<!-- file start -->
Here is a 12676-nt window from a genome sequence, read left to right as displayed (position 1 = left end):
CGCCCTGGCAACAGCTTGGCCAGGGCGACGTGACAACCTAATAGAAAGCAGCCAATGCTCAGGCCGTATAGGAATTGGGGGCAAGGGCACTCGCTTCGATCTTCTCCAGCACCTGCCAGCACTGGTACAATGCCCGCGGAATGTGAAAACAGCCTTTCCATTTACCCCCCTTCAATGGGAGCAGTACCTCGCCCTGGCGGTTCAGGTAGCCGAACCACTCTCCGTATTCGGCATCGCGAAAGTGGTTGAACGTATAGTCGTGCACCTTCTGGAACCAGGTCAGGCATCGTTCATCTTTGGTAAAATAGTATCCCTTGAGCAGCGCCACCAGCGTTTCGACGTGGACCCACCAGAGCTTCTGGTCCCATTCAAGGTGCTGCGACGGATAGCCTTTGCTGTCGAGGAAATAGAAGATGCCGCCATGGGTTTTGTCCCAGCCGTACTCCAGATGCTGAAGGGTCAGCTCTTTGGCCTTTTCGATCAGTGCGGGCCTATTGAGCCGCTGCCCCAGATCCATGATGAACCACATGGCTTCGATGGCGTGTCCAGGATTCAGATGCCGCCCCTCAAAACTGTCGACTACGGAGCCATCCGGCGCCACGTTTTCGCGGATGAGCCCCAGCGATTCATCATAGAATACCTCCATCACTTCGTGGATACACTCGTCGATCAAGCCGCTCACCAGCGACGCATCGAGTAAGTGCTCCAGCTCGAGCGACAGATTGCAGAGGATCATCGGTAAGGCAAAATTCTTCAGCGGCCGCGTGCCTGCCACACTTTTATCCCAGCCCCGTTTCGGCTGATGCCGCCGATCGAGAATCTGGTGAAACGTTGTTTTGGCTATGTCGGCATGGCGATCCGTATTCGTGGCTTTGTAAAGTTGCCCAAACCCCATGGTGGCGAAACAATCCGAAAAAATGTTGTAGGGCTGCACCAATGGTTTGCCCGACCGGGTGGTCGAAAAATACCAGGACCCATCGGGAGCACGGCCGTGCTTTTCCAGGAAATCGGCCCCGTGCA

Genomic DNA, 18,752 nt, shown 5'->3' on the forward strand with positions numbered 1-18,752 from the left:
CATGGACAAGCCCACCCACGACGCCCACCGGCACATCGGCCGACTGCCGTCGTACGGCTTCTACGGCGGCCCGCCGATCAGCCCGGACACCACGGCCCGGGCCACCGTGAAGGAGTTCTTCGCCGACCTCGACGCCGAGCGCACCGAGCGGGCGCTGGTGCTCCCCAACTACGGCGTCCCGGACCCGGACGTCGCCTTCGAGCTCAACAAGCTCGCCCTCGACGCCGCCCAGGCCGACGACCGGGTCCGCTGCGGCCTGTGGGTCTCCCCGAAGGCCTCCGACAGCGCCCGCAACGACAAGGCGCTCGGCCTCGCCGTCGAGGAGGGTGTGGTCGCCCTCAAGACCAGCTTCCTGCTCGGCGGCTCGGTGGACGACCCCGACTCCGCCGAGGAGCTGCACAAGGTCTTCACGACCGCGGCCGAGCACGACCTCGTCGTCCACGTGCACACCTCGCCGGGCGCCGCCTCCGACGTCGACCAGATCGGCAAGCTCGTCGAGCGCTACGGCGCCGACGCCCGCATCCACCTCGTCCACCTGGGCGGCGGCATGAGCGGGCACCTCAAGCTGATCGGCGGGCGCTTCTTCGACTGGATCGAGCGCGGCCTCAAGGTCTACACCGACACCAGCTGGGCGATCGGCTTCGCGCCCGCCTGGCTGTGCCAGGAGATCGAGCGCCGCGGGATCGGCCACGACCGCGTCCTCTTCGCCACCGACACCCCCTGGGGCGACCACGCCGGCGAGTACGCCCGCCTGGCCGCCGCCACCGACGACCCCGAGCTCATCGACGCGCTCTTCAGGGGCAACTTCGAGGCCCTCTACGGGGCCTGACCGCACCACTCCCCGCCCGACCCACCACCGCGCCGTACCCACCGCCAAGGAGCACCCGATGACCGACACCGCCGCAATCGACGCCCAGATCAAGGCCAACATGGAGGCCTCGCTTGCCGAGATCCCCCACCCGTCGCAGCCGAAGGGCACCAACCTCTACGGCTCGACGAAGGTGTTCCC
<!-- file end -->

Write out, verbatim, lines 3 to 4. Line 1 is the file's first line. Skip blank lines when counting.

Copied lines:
Genomic DNA, 18,752 nt, shown 5'->3' on the forward strand with positions numbered 1-18,752 from the left:
CATGGACAAGCCCACCCACGACGCCCACCGGCACATCGGCCGACTGCCGTCGTACGGCTTCTACGGCGGCCCGCCGATCAGCCCGGACACCACGGCCCGGGCCACCGTGAAGGAGTTCTTCGCCGACCTCGACGCCGAGCGCACCGAGCGGGCGCTGGTGCTCCCCAACTACGGCGTCCCGGACCCGGACGTCGCCTTCGAGCTCAACAAGCTCGCCCTCGACGCCGCCCAGGCCGACGACCGGGTCCGCTGCGGCCTGTGGGTCTCCCCGAAGGCCTCCGACAGCGCCCGCAACGACAAGGCGCTCGGCCTCGCCGTCGAGGAGGGTGTGGTCGCCCTCAAGACCAGCTTCCTGCTCGGCGGCTCGGTGGACGACCCCGACTCCGCCGAGGAGCTGCACAAGGTCTTCACGACCGCGGCCGAGCACGACCTCGTCGTCCACGTGCACACCTCGCCGGGCGCCGCCTCCGACGTCGACCAGATCGGCAAGCTCGTCGAGCGCTACGGCGCCGACGCCCGCATCCACCTCGTCCACCTGGGCGGCGGCATGAGCGGGCACCTCAAGCTGATCGGCGGGCGCTTCTTCGACTGGATCGAGCGCGGCCTCAAGGTCTACACCGACACCAGCTGGGCGATCGGCTTCGCGCCCGCCTGGCTGTGCCAGGAGATCGAGCGCCGCGGGATCGGCCACGACCGCGTCCTCTTCGCCACCGACACCCCCTGGGGCGACCACGCCGGCGAGTACGCCCGCCTGGCCGCCGCCACCGACGACCCCGAGCTCATCGACGCGCTCTTCAGGGGCAACTTCGAGGCCCTCTACGGGGCCTGACCGCACCACTCCCCGCCCGACCCACCACCGCGCCGTACCCACCGCCAAGGAGCACCCGATGACCGACACCGCCGCAATCGACGCCCAGATCAAGGCCAACATGGAGGCCTCGCTTGCCGAGATCCCCCACCCGTCGCAGCCGAAGGGCACCAACCTCTACGGCTCGACGAAGGTGTTCCC